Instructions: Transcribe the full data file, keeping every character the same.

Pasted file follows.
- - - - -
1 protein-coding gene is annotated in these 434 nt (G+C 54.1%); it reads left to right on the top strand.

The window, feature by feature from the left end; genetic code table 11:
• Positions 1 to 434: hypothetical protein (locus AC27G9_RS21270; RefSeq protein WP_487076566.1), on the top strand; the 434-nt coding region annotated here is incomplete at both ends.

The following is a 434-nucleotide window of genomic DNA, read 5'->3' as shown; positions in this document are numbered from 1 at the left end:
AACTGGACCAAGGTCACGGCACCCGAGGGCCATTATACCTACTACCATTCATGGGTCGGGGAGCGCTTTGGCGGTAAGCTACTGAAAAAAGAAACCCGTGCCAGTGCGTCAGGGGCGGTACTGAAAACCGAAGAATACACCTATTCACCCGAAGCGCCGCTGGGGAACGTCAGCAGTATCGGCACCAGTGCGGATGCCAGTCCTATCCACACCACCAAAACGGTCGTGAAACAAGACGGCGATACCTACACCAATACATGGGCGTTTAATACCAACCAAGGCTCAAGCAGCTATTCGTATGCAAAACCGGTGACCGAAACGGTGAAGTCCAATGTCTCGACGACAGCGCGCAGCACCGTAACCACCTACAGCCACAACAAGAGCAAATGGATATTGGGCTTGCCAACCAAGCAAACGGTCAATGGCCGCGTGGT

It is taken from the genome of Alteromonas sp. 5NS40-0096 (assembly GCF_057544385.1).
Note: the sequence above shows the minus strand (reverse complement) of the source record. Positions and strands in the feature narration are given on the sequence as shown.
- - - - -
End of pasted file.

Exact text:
1 protein-coding gene is annotated in these 434 nt (G+C 54.1%); it reads left to right on the top strand.

The window, feature by feature from the left end; genetic code table 11:
• Positions 1 to 434: hypothetical protein (locus AC27G9_RS21270; RefSeq protein WP_487076566.1), on the top strand; the 434-nt coding region annotated here is incomplete at both ends.

The following is a 434-nucleotide window of genomic DNA, read 5'->3' as shown; positions in this document are numbered from 1 at the left end:
AACTGGACCAAGGTCACGGCACCCGAGGGCCATTATACCTACTACCATTCATGGGTCGGGGAGCGCTTTGGCGGTAAGCTACTGAAAAAAGAAACCCGTGCCAGTGCGTCAGGGGCGGTACTGAAAACCGAAGAATACACCTATTCACCCGAAGCGCCGCTGGGGAACGTCAGCAGTATCGGCACCAGTGCGGATGCCAGTCCTATCCACACCACCAAAACGGTCGTGAAACAAGACGGCGATACCTACACCAATACATGGGCGTTTAATACCAACCAAGGCTCAAGCAGCTATTCGTATGCAAAACCGGTGACCGAAACGGTGAAGTCCAATGTCTCGACGACAGCGCGCAGCACCGTAACCACCTACAGCCACAACAAGAGCAAATGGATATTGGGCTTGCCAACCAAGCAAACGGTCAATGGCCGCGTGGT

It is taken from the genome of Alteromonas sp. 5NS40-0096 (assembly GCF_057544385.1).
Note: the sequence above shows the minus strand (reverse complement) of the source record. Positions and strands in the feature narration are given on the sequence as shown.